Caregiver, caregiver, caregiver? Two words we often hear in the media and in political speeches. Yet, two words whose meaning remains vague for most of us. Two words that many people do not identify with.

Are you one of those people who say it’s okay to help a loved one? That it’s the natural order of things?

I don’t disagree. But, “do you know that persons who voluntarily provide care, services or accompaniment, without remuneration, to a person close to them with one or more temporary or permanent disabilities (accident, disability, illness, ageing, etc.) and for whom they have an emotional bond (father, mother, spouse, child, brother, sister, neighbour, friend, etc.) are family caregivers”. Even if they do not live at the same address as the person being helped! Even if they are not solicited 24 hours a day, 7 days a week.

Given that:

  • 7 to 15% of needs (the situation varies from one region to another) are met by health professionals and the rest by family caregivers,
  • Studies show, beyond any doubt, that family caregivers are the backbone of the actual organization of health services,
  • 86% of family caregivers are women, the majority of whom are low-income and cannot afford to pay for help,
  • 63% of caregivers die before the person being cared for,

The status of caregiver, certified by a health professional, is recognized by the Act respecting labour standards since the summer of 2018. New measures for family caregivers have been in effect since then.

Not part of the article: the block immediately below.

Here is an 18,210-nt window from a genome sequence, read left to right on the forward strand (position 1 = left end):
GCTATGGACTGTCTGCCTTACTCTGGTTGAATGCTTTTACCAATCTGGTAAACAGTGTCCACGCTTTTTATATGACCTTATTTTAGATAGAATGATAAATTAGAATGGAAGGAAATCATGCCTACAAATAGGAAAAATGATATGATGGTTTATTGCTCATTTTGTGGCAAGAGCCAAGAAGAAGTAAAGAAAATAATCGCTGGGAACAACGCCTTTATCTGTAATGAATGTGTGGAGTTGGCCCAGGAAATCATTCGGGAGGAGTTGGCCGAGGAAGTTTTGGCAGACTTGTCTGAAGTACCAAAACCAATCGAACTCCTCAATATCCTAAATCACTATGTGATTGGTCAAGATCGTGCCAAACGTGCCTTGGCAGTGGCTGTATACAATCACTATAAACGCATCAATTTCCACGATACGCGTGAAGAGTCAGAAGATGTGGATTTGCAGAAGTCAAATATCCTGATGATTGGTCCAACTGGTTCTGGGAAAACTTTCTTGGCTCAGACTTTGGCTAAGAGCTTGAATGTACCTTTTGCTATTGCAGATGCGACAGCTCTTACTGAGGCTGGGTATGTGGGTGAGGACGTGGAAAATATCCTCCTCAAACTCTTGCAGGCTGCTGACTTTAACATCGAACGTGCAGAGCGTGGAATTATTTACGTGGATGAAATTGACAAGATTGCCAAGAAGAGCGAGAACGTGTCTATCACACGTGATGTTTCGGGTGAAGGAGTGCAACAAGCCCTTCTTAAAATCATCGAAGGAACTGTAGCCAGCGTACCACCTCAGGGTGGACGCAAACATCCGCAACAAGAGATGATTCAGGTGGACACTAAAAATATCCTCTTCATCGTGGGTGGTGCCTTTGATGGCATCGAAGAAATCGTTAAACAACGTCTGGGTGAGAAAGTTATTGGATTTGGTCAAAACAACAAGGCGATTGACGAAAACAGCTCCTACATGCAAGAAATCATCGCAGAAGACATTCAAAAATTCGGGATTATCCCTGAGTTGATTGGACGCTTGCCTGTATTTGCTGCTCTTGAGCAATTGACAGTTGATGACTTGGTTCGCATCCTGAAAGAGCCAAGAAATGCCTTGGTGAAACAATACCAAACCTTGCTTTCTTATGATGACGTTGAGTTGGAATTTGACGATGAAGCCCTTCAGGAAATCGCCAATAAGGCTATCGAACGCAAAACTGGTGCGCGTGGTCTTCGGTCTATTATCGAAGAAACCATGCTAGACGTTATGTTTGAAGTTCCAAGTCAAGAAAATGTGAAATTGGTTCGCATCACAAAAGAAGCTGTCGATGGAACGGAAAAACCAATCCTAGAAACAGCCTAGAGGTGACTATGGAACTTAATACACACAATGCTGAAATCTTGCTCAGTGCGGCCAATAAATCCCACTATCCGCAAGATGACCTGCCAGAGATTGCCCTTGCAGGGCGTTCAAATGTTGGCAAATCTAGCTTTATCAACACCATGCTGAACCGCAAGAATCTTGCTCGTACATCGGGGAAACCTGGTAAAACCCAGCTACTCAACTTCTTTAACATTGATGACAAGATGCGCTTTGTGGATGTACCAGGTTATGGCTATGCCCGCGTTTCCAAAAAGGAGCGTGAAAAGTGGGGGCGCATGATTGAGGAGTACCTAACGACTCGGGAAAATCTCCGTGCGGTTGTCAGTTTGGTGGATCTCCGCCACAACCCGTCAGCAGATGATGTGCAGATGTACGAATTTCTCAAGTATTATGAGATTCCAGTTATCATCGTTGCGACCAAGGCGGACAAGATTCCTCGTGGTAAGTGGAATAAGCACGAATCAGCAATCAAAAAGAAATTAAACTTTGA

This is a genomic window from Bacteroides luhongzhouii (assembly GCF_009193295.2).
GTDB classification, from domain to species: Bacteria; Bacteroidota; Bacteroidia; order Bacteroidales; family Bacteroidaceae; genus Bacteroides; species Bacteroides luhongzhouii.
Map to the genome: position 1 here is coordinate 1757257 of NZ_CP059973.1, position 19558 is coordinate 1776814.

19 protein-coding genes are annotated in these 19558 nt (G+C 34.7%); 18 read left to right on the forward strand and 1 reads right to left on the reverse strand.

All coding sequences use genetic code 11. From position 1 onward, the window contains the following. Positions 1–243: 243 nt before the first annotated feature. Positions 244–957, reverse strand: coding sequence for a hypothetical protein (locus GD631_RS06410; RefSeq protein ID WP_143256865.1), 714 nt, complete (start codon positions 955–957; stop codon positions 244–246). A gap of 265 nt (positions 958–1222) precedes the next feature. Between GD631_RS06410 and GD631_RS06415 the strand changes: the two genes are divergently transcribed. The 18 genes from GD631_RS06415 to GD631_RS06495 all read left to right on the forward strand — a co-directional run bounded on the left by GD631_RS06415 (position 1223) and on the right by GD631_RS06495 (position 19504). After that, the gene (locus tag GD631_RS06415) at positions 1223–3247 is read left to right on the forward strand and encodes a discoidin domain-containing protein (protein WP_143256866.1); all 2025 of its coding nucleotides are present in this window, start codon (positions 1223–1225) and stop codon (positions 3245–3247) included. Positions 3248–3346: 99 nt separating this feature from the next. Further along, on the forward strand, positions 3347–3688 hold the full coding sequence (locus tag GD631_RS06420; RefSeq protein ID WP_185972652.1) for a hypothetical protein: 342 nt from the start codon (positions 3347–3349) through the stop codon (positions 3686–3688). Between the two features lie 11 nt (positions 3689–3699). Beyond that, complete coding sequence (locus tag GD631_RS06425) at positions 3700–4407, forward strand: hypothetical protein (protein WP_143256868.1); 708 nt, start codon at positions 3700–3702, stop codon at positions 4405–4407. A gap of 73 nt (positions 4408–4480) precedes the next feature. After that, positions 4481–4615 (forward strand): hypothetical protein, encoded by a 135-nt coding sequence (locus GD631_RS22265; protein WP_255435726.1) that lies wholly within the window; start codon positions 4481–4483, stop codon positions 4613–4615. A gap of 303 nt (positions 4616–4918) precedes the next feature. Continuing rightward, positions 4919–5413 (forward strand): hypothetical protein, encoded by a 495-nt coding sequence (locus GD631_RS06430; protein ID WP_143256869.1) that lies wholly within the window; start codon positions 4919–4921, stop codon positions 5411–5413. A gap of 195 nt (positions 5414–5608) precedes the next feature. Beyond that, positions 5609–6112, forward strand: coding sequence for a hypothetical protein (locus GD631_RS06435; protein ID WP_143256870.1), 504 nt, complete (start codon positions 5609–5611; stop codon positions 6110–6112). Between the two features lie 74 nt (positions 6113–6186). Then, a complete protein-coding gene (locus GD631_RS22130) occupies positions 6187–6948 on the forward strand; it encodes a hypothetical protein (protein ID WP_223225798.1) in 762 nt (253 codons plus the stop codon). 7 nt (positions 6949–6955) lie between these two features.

The aging of the population is a reality in Quebec. One in five employees is a caregiver, the majority of whom are women. Of these findings, Center stage sees the need to promote access to employment and job retention for these women. We offer specific assistance to family caregivers, thanks to funding from the Appui Capitale-Nationale pour les proches aidants d’aînés.

The three service components offered free of charge at Centre étape are :

  • Self-help groups
  • Individual support
  • Thematic Conferences

These services are evolving and adapting to the needs of caregivers. Self-help groups take place at Centre étape, or in various workplaces, over lunch hour. In the workplace, the groups are open to employees, women and men without distinction. These meetings allow participants to share their experiences, the difficulties they have encountered, as well as relevant information. They take place every three weeks.

Individual support is offered to participants in self-help groups, with the aim of ensuring positive changes in their life situations.

Finally, evening lectures are offered to the general public on topics relevant to the daily lives of people who care for seniors. These are open to all, men and women, and are offered free of charge, in collaboration with external resources.

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